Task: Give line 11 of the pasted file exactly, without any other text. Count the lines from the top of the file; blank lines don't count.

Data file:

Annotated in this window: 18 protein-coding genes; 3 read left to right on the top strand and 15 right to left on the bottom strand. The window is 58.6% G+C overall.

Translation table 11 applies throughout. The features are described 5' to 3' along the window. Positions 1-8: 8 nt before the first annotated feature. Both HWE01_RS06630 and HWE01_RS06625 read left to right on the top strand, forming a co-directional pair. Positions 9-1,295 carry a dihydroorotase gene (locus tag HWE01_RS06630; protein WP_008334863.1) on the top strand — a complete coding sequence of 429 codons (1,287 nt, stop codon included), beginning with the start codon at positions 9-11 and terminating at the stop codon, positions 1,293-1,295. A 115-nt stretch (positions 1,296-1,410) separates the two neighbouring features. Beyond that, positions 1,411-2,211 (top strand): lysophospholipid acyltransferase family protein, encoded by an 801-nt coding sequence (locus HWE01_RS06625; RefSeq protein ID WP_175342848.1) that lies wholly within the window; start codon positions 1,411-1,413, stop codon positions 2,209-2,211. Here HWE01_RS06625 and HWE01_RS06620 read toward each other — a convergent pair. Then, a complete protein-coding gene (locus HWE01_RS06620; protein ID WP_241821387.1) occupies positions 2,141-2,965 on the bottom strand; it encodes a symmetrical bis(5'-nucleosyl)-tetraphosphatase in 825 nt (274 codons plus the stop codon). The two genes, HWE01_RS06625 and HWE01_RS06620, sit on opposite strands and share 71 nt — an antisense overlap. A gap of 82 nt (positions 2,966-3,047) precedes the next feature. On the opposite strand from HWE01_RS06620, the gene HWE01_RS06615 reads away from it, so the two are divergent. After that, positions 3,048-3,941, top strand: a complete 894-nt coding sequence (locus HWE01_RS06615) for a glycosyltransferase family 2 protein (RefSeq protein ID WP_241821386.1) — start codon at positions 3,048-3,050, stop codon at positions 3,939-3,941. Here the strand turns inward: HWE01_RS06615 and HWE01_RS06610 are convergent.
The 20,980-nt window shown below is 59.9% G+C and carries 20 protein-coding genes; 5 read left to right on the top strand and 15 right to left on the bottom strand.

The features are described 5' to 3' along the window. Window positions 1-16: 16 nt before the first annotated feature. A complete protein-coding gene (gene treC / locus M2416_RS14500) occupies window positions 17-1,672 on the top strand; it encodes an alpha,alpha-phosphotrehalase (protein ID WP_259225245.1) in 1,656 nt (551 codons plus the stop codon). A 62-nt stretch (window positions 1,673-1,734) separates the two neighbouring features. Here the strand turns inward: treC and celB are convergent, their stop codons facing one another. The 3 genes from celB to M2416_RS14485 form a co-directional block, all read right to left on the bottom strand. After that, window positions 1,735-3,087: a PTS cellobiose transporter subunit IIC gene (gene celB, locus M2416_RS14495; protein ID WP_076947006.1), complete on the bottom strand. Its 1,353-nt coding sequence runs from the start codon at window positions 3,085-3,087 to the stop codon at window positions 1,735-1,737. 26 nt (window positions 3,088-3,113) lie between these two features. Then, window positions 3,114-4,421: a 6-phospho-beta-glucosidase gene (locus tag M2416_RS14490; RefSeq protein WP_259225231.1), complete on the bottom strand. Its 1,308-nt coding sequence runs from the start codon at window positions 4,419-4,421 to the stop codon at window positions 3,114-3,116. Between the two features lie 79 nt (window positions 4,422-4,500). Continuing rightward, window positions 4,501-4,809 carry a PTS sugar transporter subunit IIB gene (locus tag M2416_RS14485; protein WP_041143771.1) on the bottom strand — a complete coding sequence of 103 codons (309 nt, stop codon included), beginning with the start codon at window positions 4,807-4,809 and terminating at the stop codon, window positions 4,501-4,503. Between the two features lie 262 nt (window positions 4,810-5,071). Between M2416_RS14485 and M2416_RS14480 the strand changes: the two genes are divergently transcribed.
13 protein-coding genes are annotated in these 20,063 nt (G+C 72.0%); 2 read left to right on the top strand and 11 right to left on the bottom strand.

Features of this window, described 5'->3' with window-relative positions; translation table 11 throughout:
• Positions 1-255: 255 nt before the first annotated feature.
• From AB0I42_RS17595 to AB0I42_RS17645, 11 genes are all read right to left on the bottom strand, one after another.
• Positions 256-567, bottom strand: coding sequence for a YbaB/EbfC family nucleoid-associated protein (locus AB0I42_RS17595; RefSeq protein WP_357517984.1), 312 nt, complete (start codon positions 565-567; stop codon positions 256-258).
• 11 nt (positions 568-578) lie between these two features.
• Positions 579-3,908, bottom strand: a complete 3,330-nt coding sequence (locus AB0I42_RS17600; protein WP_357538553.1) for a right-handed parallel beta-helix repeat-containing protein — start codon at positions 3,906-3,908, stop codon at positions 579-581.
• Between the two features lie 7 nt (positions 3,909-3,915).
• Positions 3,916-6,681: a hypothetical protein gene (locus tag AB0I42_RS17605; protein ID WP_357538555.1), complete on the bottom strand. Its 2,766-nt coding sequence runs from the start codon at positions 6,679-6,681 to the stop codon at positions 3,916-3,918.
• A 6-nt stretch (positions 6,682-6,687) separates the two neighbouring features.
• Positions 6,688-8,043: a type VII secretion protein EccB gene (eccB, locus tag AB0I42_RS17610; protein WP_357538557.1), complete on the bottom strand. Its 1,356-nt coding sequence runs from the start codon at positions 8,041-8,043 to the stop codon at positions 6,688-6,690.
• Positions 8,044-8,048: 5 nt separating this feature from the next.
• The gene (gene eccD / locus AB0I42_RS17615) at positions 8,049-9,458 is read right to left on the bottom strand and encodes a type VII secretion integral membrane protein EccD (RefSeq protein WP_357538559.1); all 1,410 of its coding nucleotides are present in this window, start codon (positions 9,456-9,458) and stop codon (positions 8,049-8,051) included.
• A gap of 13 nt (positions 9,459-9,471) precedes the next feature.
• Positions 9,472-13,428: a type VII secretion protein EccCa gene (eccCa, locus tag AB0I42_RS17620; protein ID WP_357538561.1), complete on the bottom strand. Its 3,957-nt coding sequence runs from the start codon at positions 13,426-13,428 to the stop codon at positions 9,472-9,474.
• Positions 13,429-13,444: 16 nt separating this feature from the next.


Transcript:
• Positions 579-3,908, bottom strand: a complete 3,330-nt coding sequence (locus AB0I42_RS17600; protein WP_357538553.1) for a right-handed parallel beta-helix repeat-containing protein — start codon at positions 3,906-3,908, stop codon at positions 579-581.